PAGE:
Final releases aren’t “final” releases which makes the betas not “betas”.
The terms don’t work with DVD Fab. The terms used to describe the software are square holes and the software is a round peg. They don’t fit together.
The terms used need to be changed to something that reflects the actual software. IF its a true beta like the first release of a new numbered version, ok, that’s a beta. When what is being released is an update to decryption algorithms, that’s an update, not a beta.
I’ve been around for some time. Nothing about a final release is final. And that is not a bad thing. The problem is not the software but the terms being used to tell us what to expect.
For a “beta”, I expect beta issues, try at your own risk, be ready to report bugs.
For a “final” release, I expect it to be a final release. Stable, mostly finished, may need an update once and awhile but what you see is what you get. You get used to how it works, you tackle the learning curve, you learn the ins and outs of the software as it is because what it is, it is going to be.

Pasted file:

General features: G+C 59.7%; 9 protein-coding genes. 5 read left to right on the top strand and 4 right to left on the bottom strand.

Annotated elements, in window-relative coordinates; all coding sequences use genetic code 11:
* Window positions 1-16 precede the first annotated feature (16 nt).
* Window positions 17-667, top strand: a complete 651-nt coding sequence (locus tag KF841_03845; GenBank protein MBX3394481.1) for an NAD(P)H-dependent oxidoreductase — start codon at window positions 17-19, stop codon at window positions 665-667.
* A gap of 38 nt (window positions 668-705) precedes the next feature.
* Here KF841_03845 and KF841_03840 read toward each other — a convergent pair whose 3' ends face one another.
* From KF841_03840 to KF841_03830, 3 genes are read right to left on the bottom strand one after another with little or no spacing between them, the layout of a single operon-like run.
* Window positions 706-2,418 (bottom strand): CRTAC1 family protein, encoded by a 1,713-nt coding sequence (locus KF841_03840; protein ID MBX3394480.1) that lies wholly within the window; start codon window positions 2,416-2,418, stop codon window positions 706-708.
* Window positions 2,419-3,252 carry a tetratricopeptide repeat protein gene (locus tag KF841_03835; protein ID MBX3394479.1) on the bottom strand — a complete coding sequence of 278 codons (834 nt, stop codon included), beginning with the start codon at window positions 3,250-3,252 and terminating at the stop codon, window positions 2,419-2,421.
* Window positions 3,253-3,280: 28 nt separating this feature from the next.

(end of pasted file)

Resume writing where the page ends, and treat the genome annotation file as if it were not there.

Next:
For an “update” I expect rarely to periodically see some fixes/tweaks to a few things, address security issues, maybe some cosmetics, a copy protection scheme, etc., but in general the core is left unchanged.
Those terms, except when a brand new next higher number version is in development, do not reflect how DVD Fab presents itself to the world.
The terms and the software need to dance the same dance.
As it is betas are not betas and final releases are not final releases. The current terms are outdated for how DVD Fab’s software is developed.